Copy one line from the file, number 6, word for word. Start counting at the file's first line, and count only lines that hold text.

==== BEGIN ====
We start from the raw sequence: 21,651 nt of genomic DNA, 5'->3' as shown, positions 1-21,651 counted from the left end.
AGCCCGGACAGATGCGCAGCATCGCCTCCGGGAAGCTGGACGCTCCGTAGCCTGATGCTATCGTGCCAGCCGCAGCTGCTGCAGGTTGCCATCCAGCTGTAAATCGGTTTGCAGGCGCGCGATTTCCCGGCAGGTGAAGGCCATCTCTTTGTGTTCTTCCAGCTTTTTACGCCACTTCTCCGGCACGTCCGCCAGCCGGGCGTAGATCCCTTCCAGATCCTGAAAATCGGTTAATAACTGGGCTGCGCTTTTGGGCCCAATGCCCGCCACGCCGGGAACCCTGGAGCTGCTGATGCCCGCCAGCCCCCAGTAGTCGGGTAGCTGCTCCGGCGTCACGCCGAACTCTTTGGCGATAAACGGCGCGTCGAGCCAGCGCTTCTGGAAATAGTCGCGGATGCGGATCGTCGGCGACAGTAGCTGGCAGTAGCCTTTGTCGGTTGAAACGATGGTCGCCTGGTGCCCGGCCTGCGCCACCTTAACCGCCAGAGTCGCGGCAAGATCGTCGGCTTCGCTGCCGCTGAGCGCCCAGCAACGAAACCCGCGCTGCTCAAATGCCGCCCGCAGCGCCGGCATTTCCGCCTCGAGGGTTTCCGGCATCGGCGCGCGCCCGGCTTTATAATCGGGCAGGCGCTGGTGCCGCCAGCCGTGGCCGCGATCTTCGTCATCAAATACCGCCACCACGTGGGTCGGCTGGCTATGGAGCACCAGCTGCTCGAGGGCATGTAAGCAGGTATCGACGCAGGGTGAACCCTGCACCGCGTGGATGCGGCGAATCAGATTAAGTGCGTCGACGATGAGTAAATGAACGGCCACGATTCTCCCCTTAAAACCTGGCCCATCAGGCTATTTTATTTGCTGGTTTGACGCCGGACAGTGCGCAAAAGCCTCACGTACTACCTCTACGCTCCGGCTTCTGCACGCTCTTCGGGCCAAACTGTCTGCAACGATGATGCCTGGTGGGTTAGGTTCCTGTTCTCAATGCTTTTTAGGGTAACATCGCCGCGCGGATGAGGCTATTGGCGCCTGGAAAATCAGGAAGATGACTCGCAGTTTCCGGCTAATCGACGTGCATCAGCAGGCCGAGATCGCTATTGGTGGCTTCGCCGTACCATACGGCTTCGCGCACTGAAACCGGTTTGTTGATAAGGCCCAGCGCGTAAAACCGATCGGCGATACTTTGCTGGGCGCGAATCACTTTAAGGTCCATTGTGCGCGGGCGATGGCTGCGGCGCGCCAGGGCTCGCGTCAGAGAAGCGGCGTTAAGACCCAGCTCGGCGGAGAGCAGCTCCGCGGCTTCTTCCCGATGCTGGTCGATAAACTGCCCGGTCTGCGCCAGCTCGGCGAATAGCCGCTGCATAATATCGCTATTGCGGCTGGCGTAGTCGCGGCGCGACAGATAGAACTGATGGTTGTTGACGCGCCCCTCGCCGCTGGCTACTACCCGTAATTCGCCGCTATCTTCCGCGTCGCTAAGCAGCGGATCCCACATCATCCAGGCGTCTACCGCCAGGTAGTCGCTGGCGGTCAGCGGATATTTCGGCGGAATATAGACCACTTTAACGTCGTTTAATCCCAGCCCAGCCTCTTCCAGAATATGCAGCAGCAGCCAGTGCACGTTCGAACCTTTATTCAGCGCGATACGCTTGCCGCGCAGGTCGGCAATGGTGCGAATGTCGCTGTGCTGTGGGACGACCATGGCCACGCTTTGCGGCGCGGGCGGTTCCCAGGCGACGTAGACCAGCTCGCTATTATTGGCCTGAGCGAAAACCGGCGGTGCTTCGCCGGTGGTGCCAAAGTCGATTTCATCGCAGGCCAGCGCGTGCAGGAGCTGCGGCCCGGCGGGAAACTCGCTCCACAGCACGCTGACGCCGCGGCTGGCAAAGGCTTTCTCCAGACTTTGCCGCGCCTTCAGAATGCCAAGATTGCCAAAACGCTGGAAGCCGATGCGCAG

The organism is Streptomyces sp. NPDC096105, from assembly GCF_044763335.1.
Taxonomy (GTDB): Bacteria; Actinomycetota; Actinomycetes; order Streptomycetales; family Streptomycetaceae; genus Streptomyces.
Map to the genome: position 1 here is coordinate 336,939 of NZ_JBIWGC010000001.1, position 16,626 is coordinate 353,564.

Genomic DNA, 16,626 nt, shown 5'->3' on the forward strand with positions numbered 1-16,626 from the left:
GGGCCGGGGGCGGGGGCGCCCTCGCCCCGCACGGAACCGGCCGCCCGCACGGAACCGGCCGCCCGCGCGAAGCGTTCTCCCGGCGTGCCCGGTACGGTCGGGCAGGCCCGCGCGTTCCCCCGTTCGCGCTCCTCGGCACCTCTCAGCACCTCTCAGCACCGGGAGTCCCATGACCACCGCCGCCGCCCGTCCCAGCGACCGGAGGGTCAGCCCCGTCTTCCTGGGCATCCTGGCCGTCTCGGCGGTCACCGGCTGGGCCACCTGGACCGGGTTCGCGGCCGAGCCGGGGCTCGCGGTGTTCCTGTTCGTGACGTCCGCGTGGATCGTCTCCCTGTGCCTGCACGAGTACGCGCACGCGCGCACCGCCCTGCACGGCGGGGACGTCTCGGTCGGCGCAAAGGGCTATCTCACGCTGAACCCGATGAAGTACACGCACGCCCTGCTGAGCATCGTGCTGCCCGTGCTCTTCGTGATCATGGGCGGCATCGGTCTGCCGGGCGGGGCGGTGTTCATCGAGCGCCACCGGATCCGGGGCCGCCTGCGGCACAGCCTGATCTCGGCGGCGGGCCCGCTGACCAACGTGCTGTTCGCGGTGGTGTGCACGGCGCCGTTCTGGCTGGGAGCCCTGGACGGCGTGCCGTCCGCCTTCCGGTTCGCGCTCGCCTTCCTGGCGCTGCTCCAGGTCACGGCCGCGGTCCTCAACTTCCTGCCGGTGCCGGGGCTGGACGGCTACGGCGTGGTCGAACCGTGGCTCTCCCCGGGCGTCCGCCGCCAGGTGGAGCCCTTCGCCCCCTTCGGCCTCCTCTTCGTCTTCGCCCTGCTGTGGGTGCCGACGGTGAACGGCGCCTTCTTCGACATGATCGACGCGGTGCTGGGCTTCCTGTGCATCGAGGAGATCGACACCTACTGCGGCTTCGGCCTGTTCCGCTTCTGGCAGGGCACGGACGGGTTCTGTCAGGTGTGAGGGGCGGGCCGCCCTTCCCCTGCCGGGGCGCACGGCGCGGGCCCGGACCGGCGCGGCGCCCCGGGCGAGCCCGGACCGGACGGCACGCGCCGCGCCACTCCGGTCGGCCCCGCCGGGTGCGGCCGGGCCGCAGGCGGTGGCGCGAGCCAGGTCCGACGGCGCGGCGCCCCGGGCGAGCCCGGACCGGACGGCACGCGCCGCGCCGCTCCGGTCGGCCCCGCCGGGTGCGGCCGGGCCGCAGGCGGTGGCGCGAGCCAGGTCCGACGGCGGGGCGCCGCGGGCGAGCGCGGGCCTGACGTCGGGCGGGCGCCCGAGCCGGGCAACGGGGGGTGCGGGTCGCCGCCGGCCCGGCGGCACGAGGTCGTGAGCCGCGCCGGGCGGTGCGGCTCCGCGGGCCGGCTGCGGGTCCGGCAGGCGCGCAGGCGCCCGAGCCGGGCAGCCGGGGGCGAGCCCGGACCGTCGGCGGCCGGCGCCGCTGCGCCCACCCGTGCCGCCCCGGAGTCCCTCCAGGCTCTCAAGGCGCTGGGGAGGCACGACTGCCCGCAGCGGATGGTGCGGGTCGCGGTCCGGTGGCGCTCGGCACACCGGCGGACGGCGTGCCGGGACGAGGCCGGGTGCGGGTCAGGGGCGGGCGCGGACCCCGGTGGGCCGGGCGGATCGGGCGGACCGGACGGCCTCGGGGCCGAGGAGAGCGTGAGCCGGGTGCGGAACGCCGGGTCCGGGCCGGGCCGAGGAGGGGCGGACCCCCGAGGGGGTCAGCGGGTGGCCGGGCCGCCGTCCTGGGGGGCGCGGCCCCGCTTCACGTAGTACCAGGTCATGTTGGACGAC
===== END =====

Genomic DNA, 16,626 nt, shown 5'->3' on the forward strand with positions numbered 1-16,626 from the left: